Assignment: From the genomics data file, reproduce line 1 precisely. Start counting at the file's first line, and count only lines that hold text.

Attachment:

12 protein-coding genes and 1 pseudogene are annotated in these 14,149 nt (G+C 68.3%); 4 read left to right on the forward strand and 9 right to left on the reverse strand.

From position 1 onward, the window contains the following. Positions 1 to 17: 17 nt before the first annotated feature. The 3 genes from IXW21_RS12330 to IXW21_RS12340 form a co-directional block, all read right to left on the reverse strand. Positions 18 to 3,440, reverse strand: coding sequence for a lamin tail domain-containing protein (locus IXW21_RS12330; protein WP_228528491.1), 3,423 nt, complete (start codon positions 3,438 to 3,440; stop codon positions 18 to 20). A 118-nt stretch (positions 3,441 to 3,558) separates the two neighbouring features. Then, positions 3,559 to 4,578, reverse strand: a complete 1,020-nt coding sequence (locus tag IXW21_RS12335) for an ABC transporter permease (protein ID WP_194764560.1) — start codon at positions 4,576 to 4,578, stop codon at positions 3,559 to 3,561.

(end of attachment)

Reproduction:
12 protein-coding genes and 1 pseudogene are annotated in these 14,149 nt (G+C 68.3%); 4 read left to right on the forward strand and 9 right to left on the reverse strand.